In our most recent blog, you learned that the most critical aspect of successful strategic planning is aligning your vision, mission, goals and strategies. This is essential in order to have the kind of insights and outcomes that generates dynamic results.
Typically, the weakest and most frequently missing elements of strategic planning are the vision and mission. That leaves a team to work with made up goals, and they completely lack the ability to explain why these goals are the best and most important choices to pursue.
Lacking a compelling and powerful reason why your goals are the best possible accomplishments to measure success by is to the people in your organization a demonstration of inadequate thinking, especially for a leadership team.
The key to success with vision and mission is understanding the underlying components and how they integrate to form a coherent, cohesive, and congruent vision and mission.
What is vision really? Many people cannot define the difference between a vision, mission, goal, or even a strategy. That is extremely dangerous, since each one of these elements drives a particular kind of thinking.
Vision is a picture of the future – and here’s how you get a clear and meaningful image of the future. Clarifying who you are as an organization (or even as a team or division, if you’re part of an organization), what is most important to value for the success of your organization, and why you really exist are the 3 underlying keys to vision. What the world you work in looks like in the future as you are fully manifesting these is the vision you want to see.
This seems simple, yet is profoundly powerful! So these are the components that must be clear to comprise your creation of a powerful future – who you are as an organization (your identity), what’s most valuable to you (your values), and why you exist (your purpose). When you fully manifest these elements as fully as possible into the future, you see your vision! These are what it takes to create a compelling and meaningful vision.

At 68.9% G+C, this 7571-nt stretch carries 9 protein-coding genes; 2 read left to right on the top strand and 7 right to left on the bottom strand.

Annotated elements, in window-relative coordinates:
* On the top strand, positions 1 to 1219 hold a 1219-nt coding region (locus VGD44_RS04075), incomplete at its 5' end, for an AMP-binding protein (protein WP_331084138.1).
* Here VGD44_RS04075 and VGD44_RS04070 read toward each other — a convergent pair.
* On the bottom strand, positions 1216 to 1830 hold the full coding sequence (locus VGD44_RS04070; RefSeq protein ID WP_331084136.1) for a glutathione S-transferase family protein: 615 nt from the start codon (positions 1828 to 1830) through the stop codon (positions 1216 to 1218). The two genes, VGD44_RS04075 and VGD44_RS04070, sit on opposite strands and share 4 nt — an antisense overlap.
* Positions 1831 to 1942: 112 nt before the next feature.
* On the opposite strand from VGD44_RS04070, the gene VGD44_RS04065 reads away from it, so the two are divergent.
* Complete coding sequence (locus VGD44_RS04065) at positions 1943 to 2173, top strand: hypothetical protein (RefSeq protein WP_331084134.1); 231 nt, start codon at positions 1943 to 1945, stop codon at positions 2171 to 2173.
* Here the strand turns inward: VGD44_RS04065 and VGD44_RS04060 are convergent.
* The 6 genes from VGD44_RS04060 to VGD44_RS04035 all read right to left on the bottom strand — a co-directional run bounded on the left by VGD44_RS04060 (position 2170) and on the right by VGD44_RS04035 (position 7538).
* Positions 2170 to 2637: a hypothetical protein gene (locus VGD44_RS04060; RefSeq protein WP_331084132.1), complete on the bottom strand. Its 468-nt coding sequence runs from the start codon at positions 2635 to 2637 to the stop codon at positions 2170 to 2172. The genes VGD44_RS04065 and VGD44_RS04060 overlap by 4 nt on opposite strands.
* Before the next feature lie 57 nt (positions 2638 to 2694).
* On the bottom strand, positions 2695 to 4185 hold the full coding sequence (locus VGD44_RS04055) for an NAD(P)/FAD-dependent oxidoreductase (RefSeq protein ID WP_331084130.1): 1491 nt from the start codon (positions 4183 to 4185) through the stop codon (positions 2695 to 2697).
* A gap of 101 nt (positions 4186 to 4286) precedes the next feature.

Therefore, the reason that most strategic planning struggles is because it fails to define these critical factors – which quite simply are the most important elements to define for success, focus, and ability for your organization to make a strong congruent case for why your decisions make sense.
Without that clarity of who you / your organization is going to be (the essence that is defined by identity, values and purpose), how do you expect them or you to be able to think clearly about what to focus on, and what to do?
Our world today is so consumed with doing and activity that we fail to consider where an action is really is going to take us. The reality is that with everything we do we should be able to understand why that action is a valuable choice on the path to achieving what we want to be as an organization.
These fundamental principles are congruent with the oldest, wisest, and most thoroughly vetted philosophical questions that go back to the beginning of mankind. They answer the three most powerful questions that people and philosophers have asked for millennia:
- Who am I?
- Why am I here?
- What really matters?
Failing to answer these questions well throws you onto the hamster wheel of activity, without the clarity to know where you’re going and why you’re going there. This is how the tyranny—of-the -to-do list runs otherwise bright and capable leaders’ activities and choices. That is the best way to ensure they are going to be delivering far less than they’re otherwise capable of.
To your success,